Wolverton: CISA tucked into spending bill, looks set to pass

CISA — the cybersecurity bill that will likely undermine privacy, but do little to actually protect computer systems — is now on the fast-track to becoming law.

In closed-door, late-night negotiations over a so-called omnibus spending bill to fund the government for the next year, congressional leaders quietly inserted the Cybersecurity Act of 2015, aka CISA. Because it’s such a critical measure, the spending bill is almost guaranteed to be passed and signed into law by the president, meaning so too is CISA.

But that’s not the worst of it. The version of CISA incorporated into the spending bill is apparently stripped of even the weak privacy protections that were included in the version of the cybersecurity bill that the Senate passed in October. So not only is CISA likely to become the law of the land, but it’s going to be even worse bill than was imagined just a few weeks ago.

Techdirt gave a rundown this morning on the omitted provisions. Compared with the previous bill, the new version in the spending bill:

  1. Removes a bar on sharing information with the National Security Agency, allowing companies to hand over information directly to the nation’s chief surveillance organization;
  2. Eliminates any limits on using information collected under CISA for surveillance;
  3. Excises provisions that would have barred the government from using information collected under CISA for anything other than cybersecurity purposes, effectively allowing it to be used to target criminal activity that has nothing to do with hacking or computer security breaches;
  4.  Remove a provisions that would have required companies, before sharing information with the government, to redact customers’ personal information if it had nothing to do with a cybersecurity threat.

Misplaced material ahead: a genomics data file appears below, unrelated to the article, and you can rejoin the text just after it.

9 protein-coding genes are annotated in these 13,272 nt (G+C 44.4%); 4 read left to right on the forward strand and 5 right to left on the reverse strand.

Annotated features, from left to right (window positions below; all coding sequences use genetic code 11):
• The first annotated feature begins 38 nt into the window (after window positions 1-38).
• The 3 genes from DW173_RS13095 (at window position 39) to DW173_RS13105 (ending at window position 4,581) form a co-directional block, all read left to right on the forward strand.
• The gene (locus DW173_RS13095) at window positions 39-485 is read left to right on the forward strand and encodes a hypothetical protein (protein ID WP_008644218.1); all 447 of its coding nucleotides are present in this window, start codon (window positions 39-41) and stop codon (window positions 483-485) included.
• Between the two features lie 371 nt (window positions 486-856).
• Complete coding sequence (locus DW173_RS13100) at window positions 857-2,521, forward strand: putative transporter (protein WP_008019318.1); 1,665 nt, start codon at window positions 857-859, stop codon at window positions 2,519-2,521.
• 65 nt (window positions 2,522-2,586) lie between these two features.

As Techdirt and others pointed out, the new provisions would make it more likely that CISA will be used as a backdoor for surveillance of American citizens and to track not just cybersecurity threats, but a whole range of unrelated activities.

CISA has been promoted as response to growing concerns about cybersecurity amid a range of massive hacking attacks, such as those on Home Depot and Target. The bill ostensibly seeks to encourage companies to share information about hacking attacks and other cybersecurity threats in a more timely fashion with other companies and the federal government in order to allow for a more coordinated and speedy response.

But the bill would give companies that share information with the government immunity from lawsuits, which, critics have noted, would simultaneously encourage them to share users’ personal data while taking away the incentive for them to better protect the personal data they hold.

CISA opponents have gone into overdrive on Twitter and elsewhere, trying to get word out about the new provisions and to try to wage a last-gasp battle to stop it. But few were holding out much hope.

Photo: Sen. Dianne Feinstein, a co-sponsor of CISA,  from Getty Images


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